Prudential Financial Breach

According to a U.S. Securities and Exchange Commission (SEC) filing, Prudential Financial said it detected that, beginning Feb. 4, a threat actor gained unauthorized access to some of its systems.

“As of the date of this report, we believe that the threat actor, who we suspect to be a cybercrime group, accessed company administrative and user data from certain IT systems, and a small percentage of company user accounts associated with employees and contractors,” it said. “We continue to investigate the extent of the incident, including whether the threat actor accessed any additional information or systems, to determine the impact of the incident. On the basis of the investigation to date, we do not have any evidence that the threat actor has taken customer or client data. We have reported this matter to relevant law enforcement and are informing regulatory authorities.”

Claude Mandy, chief evangelist of data security at Symmetry Systems, said the proactive holding statement by Prudential is indicative of the pressure being put on cybercrime victims by cybercriminals under this new incident reporting requirement. It is a sign of a well-rehearsed incident response program.

Symmetry Systems' Claude Mandy

“Organizations need to quickly identify what the potential impact from a breach is to determine its potential materiality to kick start the disclosure process,” he said. “At the same time, the cybercriminals can and will be threatening public disclosure of the incident to extort money from the victims. An early disclosure like this relieves that pressure, but requires modern data security tools to determine the likely materiality of the incident.”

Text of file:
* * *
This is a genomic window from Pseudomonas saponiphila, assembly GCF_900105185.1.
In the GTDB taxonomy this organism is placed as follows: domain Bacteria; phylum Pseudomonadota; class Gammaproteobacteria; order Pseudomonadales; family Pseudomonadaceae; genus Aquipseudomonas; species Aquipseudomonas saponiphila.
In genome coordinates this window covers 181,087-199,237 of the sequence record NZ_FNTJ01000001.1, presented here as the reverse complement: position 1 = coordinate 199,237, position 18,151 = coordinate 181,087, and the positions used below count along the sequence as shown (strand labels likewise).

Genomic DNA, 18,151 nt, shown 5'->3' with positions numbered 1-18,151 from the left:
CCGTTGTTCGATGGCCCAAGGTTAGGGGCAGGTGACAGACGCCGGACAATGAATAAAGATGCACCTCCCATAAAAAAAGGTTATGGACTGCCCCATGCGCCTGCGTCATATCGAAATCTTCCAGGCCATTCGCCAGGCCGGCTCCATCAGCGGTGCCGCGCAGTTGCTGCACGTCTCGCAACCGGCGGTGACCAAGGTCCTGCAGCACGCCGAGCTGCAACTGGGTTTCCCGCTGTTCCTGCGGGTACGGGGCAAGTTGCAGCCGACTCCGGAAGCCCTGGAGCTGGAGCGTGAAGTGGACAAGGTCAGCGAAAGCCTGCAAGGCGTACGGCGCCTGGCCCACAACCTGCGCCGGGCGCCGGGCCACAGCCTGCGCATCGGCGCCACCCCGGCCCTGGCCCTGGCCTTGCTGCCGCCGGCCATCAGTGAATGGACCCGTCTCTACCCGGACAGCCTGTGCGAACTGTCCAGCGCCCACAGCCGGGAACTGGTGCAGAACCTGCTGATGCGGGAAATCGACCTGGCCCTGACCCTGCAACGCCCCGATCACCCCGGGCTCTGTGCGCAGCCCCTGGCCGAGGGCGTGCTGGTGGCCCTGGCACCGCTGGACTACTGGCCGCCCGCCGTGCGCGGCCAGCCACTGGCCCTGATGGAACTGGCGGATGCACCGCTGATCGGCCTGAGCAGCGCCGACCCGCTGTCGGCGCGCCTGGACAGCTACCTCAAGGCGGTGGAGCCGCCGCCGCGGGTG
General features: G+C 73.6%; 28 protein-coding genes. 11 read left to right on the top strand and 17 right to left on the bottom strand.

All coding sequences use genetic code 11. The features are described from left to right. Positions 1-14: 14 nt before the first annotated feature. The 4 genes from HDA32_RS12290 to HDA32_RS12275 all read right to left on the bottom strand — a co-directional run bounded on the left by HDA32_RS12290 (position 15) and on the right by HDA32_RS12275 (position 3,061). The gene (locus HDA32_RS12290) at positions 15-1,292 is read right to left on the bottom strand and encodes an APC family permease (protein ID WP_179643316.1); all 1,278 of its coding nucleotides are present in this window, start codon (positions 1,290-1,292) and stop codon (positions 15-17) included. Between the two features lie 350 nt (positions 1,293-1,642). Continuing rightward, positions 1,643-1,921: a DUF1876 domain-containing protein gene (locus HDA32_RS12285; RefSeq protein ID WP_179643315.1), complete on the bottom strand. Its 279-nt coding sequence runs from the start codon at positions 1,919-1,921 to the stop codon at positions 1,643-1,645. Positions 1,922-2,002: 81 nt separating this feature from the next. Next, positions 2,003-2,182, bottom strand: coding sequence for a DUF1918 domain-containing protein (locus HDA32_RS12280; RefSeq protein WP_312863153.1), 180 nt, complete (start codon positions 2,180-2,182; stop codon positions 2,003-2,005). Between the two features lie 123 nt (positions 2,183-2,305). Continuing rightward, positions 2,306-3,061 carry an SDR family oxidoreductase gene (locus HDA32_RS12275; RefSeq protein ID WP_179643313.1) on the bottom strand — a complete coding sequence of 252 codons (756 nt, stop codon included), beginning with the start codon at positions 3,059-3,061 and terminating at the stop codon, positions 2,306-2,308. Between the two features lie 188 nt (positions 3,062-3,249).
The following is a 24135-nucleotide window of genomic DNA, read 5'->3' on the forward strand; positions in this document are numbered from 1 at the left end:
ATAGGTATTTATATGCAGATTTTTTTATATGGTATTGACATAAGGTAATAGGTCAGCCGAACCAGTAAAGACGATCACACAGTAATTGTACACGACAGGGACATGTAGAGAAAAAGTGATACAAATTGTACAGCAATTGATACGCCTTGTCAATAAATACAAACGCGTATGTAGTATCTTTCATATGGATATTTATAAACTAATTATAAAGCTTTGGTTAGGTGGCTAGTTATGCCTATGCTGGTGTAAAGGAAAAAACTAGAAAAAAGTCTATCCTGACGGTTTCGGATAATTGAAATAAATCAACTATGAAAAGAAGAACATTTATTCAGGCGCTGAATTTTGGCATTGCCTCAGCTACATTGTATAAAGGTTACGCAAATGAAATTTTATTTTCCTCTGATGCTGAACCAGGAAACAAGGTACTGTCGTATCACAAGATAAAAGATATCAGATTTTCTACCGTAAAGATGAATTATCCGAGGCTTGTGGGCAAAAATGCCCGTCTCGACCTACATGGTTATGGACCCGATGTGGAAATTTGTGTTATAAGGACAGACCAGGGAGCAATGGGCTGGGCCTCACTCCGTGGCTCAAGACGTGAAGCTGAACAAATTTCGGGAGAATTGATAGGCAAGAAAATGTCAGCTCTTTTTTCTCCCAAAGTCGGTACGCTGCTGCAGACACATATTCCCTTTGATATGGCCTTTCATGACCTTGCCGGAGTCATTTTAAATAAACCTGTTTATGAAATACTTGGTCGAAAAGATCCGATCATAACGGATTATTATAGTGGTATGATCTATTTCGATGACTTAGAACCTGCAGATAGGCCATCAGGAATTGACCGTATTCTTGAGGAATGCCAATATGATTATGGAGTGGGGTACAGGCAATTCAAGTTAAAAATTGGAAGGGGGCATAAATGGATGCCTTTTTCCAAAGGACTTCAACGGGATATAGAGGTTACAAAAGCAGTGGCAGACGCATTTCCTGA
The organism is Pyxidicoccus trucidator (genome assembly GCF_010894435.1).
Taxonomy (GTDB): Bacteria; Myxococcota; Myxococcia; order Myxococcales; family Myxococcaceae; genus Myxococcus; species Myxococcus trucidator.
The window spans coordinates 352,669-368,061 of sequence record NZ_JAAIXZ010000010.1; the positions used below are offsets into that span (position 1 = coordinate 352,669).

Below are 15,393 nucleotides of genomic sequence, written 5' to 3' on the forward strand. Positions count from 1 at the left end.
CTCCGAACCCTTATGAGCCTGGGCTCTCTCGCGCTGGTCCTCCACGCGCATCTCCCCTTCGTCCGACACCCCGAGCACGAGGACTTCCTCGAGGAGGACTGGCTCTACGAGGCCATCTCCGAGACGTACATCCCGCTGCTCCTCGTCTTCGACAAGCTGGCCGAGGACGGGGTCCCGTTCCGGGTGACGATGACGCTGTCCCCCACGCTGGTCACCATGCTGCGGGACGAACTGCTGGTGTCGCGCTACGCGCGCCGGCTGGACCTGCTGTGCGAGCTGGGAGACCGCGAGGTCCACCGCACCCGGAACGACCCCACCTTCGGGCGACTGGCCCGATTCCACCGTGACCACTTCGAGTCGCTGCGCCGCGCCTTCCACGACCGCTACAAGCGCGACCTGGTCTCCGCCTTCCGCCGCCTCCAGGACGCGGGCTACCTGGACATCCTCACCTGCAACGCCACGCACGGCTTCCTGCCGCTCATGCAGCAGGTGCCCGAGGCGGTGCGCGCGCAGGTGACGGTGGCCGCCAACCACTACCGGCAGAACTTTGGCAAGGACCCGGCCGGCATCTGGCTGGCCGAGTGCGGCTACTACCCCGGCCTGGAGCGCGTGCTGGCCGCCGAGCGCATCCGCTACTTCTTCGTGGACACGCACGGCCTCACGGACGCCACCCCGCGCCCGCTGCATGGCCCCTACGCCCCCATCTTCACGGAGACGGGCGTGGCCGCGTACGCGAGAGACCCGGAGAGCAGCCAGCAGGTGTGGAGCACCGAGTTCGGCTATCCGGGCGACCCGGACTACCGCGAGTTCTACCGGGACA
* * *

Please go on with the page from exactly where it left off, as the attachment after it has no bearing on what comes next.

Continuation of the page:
Motivation for Public Disclosure

Darren Guccione, CEO and co-founder of Keeper Security, said following finalization of the new SEC reporting requirements, there will be a flood of mandatory cyber incident reports to the federal commission.

Keeper Security's Darren Guccione

“However, with this case and others, we also appear to be seeing an increased inclination to voluntarily report cyber incidents that do not meet the threshold for disclosure,” he said. “By submitting a report to the SEC that an incident occurred, but did not have material impact on operations, Prudential may be attempting to proactively mitigate reputational damage – operating under the assumption that fewer people will read an SEC filing than a public statement. This type of voluntary disclosure is likely motivated more by public relations than regulations.”

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About the Author(s)

Edward Gately

Senior News Editor, Channel Futures

As news editor, Edward Gately covers cybersecurity, new channel programs and program changes, M&A and other IT channel trends. Prior to Informa, he spent 26 years as a newspaper journalist in Texas, Louisiana and Arizona.